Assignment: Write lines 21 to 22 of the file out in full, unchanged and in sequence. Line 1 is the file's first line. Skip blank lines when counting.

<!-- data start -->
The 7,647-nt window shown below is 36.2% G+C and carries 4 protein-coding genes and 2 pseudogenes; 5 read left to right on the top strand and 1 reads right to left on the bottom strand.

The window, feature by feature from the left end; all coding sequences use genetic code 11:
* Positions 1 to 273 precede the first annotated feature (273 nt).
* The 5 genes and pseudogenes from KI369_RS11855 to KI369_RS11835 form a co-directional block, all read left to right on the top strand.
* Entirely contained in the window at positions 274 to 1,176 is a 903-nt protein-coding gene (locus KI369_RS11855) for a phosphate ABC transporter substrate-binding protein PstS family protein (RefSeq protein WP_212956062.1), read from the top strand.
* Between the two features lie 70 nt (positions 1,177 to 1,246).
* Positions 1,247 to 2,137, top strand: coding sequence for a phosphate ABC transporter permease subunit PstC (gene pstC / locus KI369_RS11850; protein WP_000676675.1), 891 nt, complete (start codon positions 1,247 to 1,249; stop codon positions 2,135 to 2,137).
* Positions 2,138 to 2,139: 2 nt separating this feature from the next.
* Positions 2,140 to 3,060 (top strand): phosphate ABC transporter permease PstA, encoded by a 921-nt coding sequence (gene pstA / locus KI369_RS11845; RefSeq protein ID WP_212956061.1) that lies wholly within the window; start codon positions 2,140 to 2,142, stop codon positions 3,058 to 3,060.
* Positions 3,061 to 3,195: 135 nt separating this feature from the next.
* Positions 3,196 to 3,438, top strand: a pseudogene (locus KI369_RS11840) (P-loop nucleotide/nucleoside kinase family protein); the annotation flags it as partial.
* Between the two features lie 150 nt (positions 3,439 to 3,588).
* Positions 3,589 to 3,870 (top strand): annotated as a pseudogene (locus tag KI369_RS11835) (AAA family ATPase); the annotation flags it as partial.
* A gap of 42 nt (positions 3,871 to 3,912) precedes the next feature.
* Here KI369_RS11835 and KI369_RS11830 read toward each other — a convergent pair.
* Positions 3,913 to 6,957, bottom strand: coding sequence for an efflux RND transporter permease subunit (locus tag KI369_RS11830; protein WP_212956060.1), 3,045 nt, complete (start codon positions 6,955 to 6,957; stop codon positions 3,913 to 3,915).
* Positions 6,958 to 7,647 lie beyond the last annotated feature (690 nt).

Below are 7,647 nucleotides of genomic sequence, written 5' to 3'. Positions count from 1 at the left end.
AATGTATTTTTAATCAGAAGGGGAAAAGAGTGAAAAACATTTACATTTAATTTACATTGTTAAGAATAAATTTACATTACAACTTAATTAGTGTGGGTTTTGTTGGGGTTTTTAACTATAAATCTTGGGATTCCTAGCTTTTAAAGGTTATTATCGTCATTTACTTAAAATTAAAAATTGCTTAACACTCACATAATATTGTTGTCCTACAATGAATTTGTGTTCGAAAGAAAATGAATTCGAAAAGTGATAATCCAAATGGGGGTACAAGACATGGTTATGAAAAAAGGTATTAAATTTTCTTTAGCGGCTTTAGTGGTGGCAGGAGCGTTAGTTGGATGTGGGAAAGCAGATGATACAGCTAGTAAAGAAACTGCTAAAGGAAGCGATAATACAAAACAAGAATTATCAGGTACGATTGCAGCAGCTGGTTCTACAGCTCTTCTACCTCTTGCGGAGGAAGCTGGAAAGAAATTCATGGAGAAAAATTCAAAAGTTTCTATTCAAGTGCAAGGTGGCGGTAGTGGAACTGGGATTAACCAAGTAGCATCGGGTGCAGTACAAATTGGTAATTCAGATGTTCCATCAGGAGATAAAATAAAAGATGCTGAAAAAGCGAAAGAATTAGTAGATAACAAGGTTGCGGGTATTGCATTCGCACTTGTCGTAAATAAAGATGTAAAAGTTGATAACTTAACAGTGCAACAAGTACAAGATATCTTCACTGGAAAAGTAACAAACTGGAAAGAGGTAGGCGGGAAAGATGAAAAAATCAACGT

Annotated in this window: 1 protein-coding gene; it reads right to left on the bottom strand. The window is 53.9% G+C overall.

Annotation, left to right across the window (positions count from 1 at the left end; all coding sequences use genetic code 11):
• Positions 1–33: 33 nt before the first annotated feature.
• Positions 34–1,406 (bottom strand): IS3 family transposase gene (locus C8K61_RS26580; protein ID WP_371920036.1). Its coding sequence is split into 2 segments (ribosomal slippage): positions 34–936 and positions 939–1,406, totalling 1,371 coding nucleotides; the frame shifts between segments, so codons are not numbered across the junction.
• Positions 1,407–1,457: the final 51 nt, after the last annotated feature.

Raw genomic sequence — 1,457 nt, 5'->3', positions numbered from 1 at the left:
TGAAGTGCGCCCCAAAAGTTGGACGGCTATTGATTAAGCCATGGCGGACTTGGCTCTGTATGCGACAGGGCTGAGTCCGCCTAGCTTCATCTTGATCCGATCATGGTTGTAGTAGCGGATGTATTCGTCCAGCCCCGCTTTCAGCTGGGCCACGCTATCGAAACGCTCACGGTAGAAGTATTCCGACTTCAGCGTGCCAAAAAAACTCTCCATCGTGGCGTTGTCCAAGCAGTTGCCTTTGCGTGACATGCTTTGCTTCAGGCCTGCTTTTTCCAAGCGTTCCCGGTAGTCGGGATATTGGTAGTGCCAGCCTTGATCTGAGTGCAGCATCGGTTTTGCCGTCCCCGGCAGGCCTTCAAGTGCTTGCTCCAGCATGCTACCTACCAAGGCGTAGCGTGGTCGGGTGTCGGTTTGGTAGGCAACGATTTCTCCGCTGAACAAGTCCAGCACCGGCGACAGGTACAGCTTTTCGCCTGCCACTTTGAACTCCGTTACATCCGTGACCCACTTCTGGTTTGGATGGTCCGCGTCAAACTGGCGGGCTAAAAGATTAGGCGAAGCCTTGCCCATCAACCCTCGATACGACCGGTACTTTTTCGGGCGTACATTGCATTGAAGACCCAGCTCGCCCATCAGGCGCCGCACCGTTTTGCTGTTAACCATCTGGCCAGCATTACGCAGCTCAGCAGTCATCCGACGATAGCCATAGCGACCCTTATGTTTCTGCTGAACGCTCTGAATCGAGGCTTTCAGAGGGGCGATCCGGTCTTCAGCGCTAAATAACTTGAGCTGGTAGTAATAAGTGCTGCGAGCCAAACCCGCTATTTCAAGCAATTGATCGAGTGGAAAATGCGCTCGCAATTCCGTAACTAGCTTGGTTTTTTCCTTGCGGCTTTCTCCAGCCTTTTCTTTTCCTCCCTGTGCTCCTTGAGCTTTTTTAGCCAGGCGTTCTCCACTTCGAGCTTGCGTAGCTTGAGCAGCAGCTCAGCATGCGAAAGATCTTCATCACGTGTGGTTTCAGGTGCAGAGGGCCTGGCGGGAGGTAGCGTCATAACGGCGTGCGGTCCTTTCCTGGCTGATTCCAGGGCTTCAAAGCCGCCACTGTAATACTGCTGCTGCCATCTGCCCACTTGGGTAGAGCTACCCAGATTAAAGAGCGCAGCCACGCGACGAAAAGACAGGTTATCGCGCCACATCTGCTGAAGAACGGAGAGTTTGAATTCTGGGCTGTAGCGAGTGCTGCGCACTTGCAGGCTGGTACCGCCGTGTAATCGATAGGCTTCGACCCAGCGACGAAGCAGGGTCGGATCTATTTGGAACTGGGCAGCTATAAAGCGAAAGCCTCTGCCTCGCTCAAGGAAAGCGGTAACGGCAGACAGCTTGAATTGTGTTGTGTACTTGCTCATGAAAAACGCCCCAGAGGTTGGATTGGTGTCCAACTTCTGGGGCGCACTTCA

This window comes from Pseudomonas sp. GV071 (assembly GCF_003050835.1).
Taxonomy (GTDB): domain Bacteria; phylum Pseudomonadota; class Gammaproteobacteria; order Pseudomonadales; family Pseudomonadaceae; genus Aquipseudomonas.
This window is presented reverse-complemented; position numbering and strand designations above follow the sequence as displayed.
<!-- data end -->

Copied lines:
Annotation, left to right across the window (positions count from 1 at the left end; all coding sequences use genetic code 11):
• Positions 1–33: 33 nt before the first annotated feature.